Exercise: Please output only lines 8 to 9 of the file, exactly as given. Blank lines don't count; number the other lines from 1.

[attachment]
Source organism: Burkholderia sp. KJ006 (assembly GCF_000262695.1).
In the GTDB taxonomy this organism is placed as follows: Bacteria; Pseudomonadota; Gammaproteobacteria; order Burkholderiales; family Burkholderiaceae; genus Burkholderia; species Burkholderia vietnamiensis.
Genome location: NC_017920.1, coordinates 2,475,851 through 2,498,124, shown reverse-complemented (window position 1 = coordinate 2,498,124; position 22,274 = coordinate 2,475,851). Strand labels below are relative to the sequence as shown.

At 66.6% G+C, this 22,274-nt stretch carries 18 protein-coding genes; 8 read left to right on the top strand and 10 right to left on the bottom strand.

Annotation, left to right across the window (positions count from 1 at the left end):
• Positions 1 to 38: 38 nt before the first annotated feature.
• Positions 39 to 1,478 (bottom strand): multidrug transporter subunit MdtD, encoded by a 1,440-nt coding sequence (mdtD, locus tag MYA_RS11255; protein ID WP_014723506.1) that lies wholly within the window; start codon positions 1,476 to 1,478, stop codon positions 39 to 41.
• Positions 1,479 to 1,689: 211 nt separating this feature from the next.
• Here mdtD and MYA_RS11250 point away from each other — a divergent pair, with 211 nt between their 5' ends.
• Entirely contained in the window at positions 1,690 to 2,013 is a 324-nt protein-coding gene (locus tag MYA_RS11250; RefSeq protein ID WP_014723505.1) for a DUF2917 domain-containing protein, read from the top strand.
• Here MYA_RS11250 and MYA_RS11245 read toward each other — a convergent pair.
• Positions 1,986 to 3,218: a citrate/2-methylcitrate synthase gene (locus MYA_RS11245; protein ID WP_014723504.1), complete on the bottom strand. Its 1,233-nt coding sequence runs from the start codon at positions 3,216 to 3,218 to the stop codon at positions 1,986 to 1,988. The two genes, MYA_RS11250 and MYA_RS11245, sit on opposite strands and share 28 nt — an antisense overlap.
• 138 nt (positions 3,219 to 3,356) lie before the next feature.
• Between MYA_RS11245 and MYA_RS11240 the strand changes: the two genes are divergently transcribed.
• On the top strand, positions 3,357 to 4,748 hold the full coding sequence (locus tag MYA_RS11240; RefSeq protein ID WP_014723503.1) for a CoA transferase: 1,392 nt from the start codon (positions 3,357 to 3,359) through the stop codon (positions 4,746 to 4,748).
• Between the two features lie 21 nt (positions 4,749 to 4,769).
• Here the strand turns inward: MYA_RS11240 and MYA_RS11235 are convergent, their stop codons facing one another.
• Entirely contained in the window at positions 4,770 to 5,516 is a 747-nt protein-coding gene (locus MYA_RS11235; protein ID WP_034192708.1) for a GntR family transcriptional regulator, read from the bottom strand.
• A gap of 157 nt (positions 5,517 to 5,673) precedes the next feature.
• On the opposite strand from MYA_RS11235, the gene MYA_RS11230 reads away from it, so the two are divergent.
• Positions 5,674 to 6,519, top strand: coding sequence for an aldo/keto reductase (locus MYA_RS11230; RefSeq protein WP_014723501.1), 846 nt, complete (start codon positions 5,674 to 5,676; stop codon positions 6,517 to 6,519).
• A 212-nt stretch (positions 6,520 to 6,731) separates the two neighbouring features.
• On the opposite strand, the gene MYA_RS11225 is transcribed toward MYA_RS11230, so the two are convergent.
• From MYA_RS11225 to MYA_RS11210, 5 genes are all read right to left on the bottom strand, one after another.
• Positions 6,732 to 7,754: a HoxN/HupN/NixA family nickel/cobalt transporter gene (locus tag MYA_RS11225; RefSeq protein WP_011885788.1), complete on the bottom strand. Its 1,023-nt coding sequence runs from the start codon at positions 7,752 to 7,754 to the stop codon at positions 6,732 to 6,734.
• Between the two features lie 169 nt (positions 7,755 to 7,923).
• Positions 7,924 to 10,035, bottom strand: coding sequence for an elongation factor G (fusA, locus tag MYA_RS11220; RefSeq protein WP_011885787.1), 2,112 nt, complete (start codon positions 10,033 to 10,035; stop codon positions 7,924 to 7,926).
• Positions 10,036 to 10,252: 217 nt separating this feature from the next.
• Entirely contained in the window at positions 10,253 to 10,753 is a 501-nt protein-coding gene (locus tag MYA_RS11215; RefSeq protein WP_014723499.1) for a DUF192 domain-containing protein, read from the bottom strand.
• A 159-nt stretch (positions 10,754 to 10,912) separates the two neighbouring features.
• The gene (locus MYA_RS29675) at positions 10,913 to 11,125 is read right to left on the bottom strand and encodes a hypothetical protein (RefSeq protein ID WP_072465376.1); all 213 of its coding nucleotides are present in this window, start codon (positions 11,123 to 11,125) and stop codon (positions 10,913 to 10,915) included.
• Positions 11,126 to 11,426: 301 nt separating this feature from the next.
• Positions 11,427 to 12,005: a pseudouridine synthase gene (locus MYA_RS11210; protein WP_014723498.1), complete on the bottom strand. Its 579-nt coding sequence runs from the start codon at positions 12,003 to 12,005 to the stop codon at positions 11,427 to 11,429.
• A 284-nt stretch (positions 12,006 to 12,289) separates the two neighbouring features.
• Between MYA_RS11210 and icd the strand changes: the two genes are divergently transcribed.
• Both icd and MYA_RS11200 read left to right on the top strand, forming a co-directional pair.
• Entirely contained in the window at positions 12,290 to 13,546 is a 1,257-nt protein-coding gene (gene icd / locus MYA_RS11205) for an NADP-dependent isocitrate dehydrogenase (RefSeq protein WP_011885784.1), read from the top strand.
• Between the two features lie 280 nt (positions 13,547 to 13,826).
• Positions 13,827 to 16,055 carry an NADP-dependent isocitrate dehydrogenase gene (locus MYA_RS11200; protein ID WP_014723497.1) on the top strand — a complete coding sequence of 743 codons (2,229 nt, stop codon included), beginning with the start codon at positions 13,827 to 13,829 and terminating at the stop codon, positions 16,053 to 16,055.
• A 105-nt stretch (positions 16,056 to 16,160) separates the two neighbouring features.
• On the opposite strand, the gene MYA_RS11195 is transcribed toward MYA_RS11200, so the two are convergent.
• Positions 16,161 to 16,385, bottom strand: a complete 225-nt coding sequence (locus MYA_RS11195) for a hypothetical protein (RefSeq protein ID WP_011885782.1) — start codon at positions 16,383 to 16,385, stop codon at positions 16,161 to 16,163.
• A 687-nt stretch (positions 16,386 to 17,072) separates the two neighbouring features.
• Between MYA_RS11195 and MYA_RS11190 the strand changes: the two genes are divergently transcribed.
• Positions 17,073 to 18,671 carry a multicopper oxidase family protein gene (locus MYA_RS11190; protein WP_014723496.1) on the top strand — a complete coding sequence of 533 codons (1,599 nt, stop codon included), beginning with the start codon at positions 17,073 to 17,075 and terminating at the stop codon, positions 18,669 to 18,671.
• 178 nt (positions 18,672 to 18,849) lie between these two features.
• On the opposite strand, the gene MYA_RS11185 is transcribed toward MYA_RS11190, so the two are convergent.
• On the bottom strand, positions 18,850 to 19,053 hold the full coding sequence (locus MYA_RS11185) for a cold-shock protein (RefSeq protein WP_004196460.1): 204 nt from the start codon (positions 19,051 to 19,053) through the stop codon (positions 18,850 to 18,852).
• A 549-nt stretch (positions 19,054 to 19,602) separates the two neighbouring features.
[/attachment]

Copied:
• Positions 1,479 to 1,689: 211 nt separating this feature from the next.
• Here mdtD and MYA_RS11250 point away from each other — a divergent pair, with 211 nt between their 5' ends.